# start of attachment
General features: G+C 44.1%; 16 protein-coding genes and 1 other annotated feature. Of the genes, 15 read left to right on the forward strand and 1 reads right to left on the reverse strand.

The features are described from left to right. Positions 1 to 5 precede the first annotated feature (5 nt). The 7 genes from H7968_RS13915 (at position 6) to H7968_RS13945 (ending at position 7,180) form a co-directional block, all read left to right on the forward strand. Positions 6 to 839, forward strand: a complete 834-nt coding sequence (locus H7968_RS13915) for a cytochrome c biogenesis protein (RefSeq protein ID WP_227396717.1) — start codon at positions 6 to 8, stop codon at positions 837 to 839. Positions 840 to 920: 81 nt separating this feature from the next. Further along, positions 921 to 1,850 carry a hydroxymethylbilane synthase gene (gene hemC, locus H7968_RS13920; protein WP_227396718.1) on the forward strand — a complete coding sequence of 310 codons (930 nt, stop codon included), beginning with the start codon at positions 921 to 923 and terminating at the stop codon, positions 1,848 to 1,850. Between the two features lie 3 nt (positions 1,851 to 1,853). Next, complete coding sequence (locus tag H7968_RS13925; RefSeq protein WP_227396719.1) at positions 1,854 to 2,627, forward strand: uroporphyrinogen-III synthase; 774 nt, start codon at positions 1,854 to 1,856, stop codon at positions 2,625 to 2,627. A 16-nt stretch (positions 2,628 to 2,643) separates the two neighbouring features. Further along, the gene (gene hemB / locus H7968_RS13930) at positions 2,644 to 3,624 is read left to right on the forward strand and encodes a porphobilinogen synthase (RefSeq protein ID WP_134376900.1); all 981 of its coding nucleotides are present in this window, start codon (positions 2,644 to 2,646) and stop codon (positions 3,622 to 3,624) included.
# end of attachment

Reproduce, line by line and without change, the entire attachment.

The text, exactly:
General features: G+C 44.1%; 16 protein-coding genes and 1 other annotated feature. Of the genes, 15 read left to right on the forward strand and 1 reads right to left on the reverse strand.

The features are described from left to right. Positions 1 to 5 precede the first annotated feature (5 nt). The 7 genes from H7968_RS13915 (at position 6) to H7968_RS13945 (ending at position 7,180) form a co-directional block, all read left to right on the forward strand. Positions 6 to 839, forward strand: a complete 834-nt coding sequence (locus H7968_RS13915) for a cytochrome c biogenesis protein (RefSeq protein ID WP_227396717.1) — start codon at positions 6 to 8, stop codon at positions 837 to 839. Positions 840 to 920: 81 nt separating this feature from the next. Further along, positions 921 to 1,850 carry a hydroxymethylbilane synthase gene (gene hemC, locus H7968_RS13920; protein WP_227396718.1) on the forward strand — a complete coding sequence of 310 codons (930 nt, stop codon included), beginning with the start codon at positions 921 to 923 and terminating at the stop codon, positions 1,848 to 1,850. Between the two features lie 3 nt (positions 1,851 to 1,853). Next, complete coding sequence (locus tag H7968_RS13925; RefSeq protein WP_227396719.1) at positions 1,854 to 2,627, forward strand: uroporphyrinogen-III synthase; 774 nt, start codon at positions 1,854 to 1,856, stop codon at positions 2,625 to 2,627. A 16-nt stretch (positions 2,628 to 2,643) separates the two neighbouring features. Further along, the gene (gene hemB / locus H7968_RS13930) at positions 2,644 to 3,624 is read left to right on the forward strand and encodes a porphobilinogen synthase (RefSeq protein ID WP_134376900.1); all 981 of its coding nucleotides are present in this window, start codon (positions 2,644 to 2,646) and stop codon (positions 3,622 to 3,624) included.